In honor of the 40 Martyrs of Sebaste (this Saturday March 10/23), we will be baking bread shaped as larks.  The larks represent the Holy Spirit that was over each of the Roman soldiers who were Christians.   They were stripped of their clothes and set upon a frozen pond, with a warm bath nearby.  One soldier left and went to warm  himself.  There were just 39, then, but a guard who was watching, saw a brilliance over them and confessed himself as a Christian and joined the martyrs, so there were indeed 40.  May this be an example to us, that we all do what is right in our lives, for the salvation of our souls.  This is how the bread looked last year.  This year, I hope they will look a bit more like that little one, using an almond as the beak.
Today we remember St. Oliva, of Brescia, Italy, who was martyred under the Emperor Hadrian in 138 AD.  My daughter (4 years old, at the time) is standing next to her pillow on her bed. She has a little icon of St. Seraphim on the top, and some flowers from church, along with pussywillows from Palm Sunday 2007.
And a picture of her today.  I made a sunburst braid.  Here's a video tutorial.  I actually made 3 more of them today, one with Hannah's hair and 2 of my niece's hair, too.  Very pretty!  My husband and girls after the parade this past rained all night, but thankfully not during the day.

March 8, 2013

Seed cakes

We have been reading The Hobbit, slowly, but together...and baked some seed cakes following the recipe in my Grandma's copy of Joy of Cooking that I have:

2 cups butter, room temperature
2 cups sugar
9 egg yolks
1 teaspoon vanilla extract
1/2 teaspoon mace (I didn't use this)
2 tablespoons brandy (optional, I actually couldn't taste this)
4 cups cake flour (I used all-purpose flour)
1/2 teaspoon cream of tartar (I used baking powder instead)
1/2 teaspoon salt
9 egg whites, whipped until stiff
2 teaspoons caraway seeds (I also used 2 teaspoons poppyseeds)
1/3 cup shaved citron or candied orange peel (I didn't have this)
1 teaspoon grated lemon rind (I used about a tablespoon of orange zest instead)

Cream together butter and sugar, then add egg yolks, vanilla, mace and brandy.   Sift together flour, cream of tartar (or baking powder) and salt.  Mix the flour blend into the butter mixture.  Fold in the 9 whipped egg whites.  Add caraway, poppy and citrus.  Mix well and pour into baking pan.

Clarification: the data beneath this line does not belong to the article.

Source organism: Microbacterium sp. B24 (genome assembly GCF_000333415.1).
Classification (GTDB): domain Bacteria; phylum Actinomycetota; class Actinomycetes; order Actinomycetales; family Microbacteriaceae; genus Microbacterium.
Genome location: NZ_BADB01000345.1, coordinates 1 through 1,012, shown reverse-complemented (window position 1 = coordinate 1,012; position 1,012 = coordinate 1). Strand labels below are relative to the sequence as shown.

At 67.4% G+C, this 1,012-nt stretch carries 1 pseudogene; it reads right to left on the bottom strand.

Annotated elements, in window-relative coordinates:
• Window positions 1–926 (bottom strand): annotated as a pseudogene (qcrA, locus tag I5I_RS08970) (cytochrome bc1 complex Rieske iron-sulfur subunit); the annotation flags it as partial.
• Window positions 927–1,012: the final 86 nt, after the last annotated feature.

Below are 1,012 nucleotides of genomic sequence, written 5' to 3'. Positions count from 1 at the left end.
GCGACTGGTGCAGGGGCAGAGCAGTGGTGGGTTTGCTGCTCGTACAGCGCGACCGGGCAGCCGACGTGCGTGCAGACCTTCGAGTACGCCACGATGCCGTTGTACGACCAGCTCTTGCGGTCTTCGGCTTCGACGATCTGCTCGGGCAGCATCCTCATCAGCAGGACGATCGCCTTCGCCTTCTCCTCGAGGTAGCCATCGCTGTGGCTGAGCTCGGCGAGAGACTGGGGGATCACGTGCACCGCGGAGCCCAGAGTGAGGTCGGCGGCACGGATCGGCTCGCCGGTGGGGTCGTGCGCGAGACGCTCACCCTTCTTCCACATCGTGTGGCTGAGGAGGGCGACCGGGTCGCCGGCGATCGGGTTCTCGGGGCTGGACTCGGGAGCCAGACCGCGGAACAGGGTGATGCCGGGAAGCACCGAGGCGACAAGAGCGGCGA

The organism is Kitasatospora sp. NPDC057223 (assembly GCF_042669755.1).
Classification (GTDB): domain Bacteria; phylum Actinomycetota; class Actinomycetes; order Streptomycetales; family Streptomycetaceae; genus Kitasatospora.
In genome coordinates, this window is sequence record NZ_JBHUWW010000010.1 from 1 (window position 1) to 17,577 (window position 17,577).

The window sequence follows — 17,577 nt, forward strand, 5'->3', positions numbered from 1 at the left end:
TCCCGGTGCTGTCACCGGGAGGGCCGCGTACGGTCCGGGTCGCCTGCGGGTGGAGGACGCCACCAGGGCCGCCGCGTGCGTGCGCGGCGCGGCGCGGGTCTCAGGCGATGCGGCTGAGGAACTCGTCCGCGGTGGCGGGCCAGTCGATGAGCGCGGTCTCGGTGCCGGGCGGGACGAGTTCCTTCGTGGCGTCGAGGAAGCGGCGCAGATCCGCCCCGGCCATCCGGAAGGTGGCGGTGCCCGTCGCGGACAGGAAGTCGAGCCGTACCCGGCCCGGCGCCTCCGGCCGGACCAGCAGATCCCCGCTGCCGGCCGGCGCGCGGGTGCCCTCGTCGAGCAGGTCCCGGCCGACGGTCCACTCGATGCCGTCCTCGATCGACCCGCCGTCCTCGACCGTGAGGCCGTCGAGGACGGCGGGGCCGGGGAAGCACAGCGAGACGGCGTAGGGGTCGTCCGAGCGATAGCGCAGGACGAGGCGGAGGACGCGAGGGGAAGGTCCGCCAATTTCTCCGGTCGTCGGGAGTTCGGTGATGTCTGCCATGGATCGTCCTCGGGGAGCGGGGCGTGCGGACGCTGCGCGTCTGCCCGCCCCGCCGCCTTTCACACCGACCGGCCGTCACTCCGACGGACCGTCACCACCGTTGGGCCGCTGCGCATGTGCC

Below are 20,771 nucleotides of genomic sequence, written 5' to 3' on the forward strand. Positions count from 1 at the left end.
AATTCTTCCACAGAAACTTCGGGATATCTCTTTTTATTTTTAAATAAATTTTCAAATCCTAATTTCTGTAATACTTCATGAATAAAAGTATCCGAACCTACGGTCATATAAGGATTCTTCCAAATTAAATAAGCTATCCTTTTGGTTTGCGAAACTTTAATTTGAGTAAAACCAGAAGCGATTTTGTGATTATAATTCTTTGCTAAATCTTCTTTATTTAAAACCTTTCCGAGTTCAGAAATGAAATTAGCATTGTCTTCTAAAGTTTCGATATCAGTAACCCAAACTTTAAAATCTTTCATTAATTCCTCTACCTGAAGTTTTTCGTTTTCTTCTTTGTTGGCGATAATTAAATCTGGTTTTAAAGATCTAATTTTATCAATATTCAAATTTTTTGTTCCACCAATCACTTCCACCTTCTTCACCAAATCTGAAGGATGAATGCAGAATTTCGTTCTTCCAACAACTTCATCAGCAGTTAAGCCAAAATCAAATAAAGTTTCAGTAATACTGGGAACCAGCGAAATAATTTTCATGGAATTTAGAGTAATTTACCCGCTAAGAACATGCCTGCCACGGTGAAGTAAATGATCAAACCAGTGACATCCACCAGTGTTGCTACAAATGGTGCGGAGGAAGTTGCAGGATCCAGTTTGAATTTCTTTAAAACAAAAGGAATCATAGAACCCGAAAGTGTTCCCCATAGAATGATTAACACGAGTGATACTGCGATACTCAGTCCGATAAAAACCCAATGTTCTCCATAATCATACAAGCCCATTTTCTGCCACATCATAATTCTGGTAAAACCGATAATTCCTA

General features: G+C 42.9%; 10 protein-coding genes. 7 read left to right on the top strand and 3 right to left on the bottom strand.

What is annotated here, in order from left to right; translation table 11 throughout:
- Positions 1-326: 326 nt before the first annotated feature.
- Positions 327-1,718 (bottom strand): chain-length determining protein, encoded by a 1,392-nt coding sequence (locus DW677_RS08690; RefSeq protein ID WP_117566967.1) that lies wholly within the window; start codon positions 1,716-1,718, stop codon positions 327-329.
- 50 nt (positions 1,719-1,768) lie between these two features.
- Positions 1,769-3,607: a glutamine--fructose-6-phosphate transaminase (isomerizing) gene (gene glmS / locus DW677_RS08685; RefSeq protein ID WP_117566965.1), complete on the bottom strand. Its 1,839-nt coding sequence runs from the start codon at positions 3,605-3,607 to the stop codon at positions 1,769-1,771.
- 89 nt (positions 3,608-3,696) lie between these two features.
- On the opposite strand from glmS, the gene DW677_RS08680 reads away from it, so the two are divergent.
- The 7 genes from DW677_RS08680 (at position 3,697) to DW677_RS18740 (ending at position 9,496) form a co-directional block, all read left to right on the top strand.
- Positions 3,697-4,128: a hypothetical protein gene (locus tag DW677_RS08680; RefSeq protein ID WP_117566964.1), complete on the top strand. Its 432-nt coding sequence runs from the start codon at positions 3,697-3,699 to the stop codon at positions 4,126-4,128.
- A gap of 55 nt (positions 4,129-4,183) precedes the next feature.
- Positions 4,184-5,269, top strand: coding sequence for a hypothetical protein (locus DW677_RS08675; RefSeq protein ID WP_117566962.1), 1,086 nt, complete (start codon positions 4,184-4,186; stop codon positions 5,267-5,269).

Bake at 325' F for 25 minutes (or 1 hour 15 minutes for loaves).  Allow to cool.  Enjoy with plain yogurt or a cup of tea while reading your book.

This makes 24 little round seed cakes (I used my muffin tins)!  Or two rectangular loaves.
This is Elizabeth, at 6 months...
We call her "Liza."  My feet.  And the fabric rattle block that Hannah sewed for Liza as part of her babysitting class she's currently taking.
We went out to eat with my parents this past Ruby Tuesdays, who was giving back 20% on the bill to Parkinson's wellness.  We all had a good time!
Hannah got ribs!  Mmmm....messy fingers.
 Emma and my dad, Peepaw.
My mom and Liza.
Wednesday, my sister, Mary, her husband, Andrey, and baby Elizabeth were headed back home to Canada.  We skipped everything else, we got we went sledding!!! 
Olivia made a snow angel.
 Natalia crying, Hannah helping her...
Susanna gives Olivia and Juliana a big push down the hill...and below, Olivia just laying in the snow. 

March 4, 2013

Sofia is 4 today!

Happy 4th birthday to Sofia!!!  I took this picture of her with her parents at a baby shower last month.  It's not a very good picture, especially because it was in the midst of a game where everyone tried some baby food and was trying to guess which kind they had (the labels were off)!  She is going to have a little brother this month.  His name will be Timothy.  The umbilica cord stem cells are going to be used in her cancer treatment.  They are life-saving cells, that are often discarded.  I know when I was pregnant with my girls, I looked into having the cells saved, but the fees at the cell bank (where they freeze them) are quite high.  I wish I'd known that you can donate the umbilica stem cells so that someone else can benefit from them!

We are blessed by quite a few precious additions to our church this year...children who are coming here to Cincinnati Children's for cancer treatment.  Last week, I shared with you about Salomia, who was just 7 years old and passed away from complications of cancer.  So, if you can say a few extra prayers for these little ones, I'm sure God will listen.  ♥